Why bother learning a language?

Life in Spain Mon, 19 Jan 2015
Learning a language

It is hard learning a language, especially if you are slightly older in years and you’re starting from scratch. You can think because you live in another country or visit it regularly that it will somehow come to you naturally. That you will absorb it just by being there.

But it doesn’t happen like that. Unless you are in the fortunate position of growing up bilingual, learning a language has to be worked at, and it’s hard. To begin with you need to have some basic understanding of grammar in your own language. Then you have to learn how that applies to the new language you are studying. Finally, there’s speaking and listening, which tends to be a completely different ball game. You might read a language perfectly and understand what it means but wait until you have to make sense of a Spanish native talking ten to the dozen.

So, with these hurdles, why bother? If you have chosen to buy a property or live in an area which is largely populated by your own nationality you might seriously wonder what the point is. However, if you want to make the most of your time in Spain then being able to communicate, at least at a basic level, is a very important part of it.

Along with language comes culture. If you are able to speak and understand some Spanish then you are more likely to participate with the Spanish in their cultural events. It won’t be just expat functions that you attend or circles you mix in.  This flexibility enhances your experience of Spain and makes you feel more a part of the country you have chosen to invest your time and money in.

But help might be on its way. Technology is improving constantly and as translate apps get better and better perhaps the need to actually speak another language is gradually dissipating.

Translations, care of Skype

You’re probably already used to Google Translate if you are not fluent in Spanish. This handy little tool will give you a reasonable translation whatever languages you are juggling. The fact that it also comes up with some absurd phrases is a handicap you can get over with a little bit of logic and a basic understanding.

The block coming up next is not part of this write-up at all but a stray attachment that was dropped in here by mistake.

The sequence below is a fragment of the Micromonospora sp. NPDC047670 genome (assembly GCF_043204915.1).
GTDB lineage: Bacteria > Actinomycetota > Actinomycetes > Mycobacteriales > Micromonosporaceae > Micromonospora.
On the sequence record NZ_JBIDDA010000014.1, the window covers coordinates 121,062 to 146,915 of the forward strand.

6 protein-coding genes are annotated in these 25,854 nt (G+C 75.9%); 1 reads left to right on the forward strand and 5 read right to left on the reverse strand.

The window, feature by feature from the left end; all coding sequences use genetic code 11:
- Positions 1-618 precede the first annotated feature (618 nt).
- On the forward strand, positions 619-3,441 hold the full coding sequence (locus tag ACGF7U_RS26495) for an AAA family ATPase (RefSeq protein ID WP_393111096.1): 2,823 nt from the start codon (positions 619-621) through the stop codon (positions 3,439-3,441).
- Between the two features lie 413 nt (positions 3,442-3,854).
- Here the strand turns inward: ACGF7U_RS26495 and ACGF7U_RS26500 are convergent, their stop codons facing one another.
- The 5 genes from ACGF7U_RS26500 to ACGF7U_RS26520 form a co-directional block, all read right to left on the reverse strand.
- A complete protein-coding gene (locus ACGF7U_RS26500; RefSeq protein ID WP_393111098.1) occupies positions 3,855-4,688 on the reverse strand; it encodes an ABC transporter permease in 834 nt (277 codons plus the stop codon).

However, the technology looks in place to take this even further. Skype is developing a tool that is aimed at interpreting spoken language in real time over its video-conferencing interface. You speak, it is translated and then the other person answers.

However, even when the system gets the translation right it is unlikely to replace the need for language learning. To begin with it is not simultaneous. You could soon get bored and frustrated trying to have a real dialogue with someone using this software. In the end, no matter how sophisticated it is, it will struggle to keep up with changes in spoken language.   

The need to have fluent speakers available doesn’t seem to have been replaced, yet. And even if it was, there might be other reasons for speaking more than one language.

Making your brain better

New research shows that there are powerful reasons for learning a language that aren’t just linked to being able to communicate.  

Research suggests that people who speak two languages in their everyday life for many years experience structural improvements in the brain in comparison to those who don’t. Bilingualism affects the structure of the brain as it increases the volume of grey matter.

The differences are most pronounced in those who have been bilingual for a while and are constantly juggling between the two languages. Researchers suggest that it is the act of using one language whilst suppressing the other that is particularly important.

But what if you learnt your second language at an older age? It seems to be less important how old you are than actively using it. Late bilinguals were also shown to have changes in brain structure as long as they were actively using their second language.  It is immersion which seems to be key.

Being bilingual isn’t an option if you came to Spain in your later years. What is possible is that joining a Spanish language group not only will keep the grey matter active but can also introduce you to new friends and a new culture. 

More information

Now Skype can translate for us, what’s the point in learning a language?

Keeping actively bilingual makes our brains more efficient at relaying information

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